More California Homeowners Losing Insurance In Fire-Prone Areas
Updated Aug. 22, 1:31 p.m.
The 10 California counties most prone to wildfire saw a 10 percent increase in dropped homeowner’s policies last year, compared to 4 percent for the five counties with the lowest risk.
These 10 counties are Alpine, Amador, Butte, Calaveras, El Dorado, Mariposa, Nevada, Sierra, Trinity and Tuolumne.
In response, the California Department of Insurance says it would like to work with companies to ensure coverage for all homes in exchange for statewide fire-protection standards, including requiring everything from fire-resistant roofs to double-paned windows.
Department spokesperson Michael Soller said the state does not have a single standard for how to keep homes safe from wildfire or to secure accessibility to fire stations and roads. “It's a patchwork of different policies around the state, and insurers don't recognize those home-hardening measures that do exist,” he said.
The American Property Casualty Insurance Association says the industry would need to see proof of the effectiveness of such standards before insurers would agree to cover all homes in fire-prone areas.
"We need to understand this is beyond just an individual property,” said the association’s Mark Sektnan. “While everybody should do it because you want to protect your most important asset, which is your house, we also need to understand this needs to be done on a community basis.”
Last year, some 900,000 homeowner’s policies were not renewed, but only 167,570 policies were dropped by insurance companies. Four times as many left their insurance companies, according to the department.
Of those whose policies were canceled, the Department of Insurance did not say how many homeowners found a new company for coverage. There were more new policies written than policies canceled. The department’s data does now indicate how many of those policies made up the 970,000 new policies.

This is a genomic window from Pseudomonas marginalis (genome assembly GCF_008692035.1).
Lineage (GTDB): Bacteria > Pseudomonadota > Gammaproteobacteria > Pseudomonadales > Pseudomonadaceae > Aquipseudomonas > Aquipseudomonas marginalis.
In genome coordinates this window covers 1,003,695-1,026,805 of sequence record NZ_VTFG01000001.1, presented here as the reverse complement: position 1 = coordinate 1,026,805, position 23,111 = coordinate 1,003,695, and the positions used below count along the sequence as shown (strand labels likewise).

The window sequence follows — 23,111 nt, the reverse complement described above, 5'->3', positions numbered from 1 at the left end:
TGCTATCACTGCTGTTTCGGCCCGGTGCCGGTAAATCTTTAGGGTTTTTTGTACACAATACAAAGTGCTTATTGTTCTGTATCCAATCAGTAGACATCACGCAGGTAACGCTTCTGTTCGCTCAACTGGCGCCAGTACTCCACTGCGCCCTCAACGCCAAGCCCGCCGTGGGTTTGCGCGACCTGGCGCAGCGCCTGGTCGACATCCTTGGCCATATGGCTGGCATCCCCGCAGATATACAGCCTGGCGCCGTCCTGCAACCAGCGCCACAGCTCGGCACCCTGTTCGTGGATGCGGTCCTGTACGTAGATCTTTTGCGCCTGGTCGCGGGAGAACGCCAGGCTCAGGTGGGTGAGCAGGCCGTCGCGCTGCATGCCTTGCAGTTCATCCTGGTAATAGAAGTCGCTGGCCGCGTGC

Soller did say consumer complaints to the department about premium increases in counties with the most wildfire risk are up 224 percent since 2010.
As CapRadio reported earlier this year, Camp Fire homeowners began receiving cancelation notifications soon after the fire.
There is another, more expensive insurance market, typically for people who cannot find homeowners insurance. In the counties at highest risk for fire, purchases of such insurance increased by 38 percent last year. The option is allowed under the California Fair Access to Insurance Requirements Plan.
The Department of Insurance says it has no control over rates of so-called surplus lines, which have no guarantee of payment if the insurer becomes insolvent.
Insurance Commissioner Ricardo Lara announced earlier this month the formation of a department “strike team,” which will visit communities impacted by wildfires. The team’s goal is to connect residents to resources, and to help local governments with the community’s insurance issues.
In 2018, a bill authored by Lara, who at the time was a state senator, ensured at least one year of continued coverage for homeowners with property in fire zones.
Cal Fire says there were more than 16,318 homes destroyed by fires last year.
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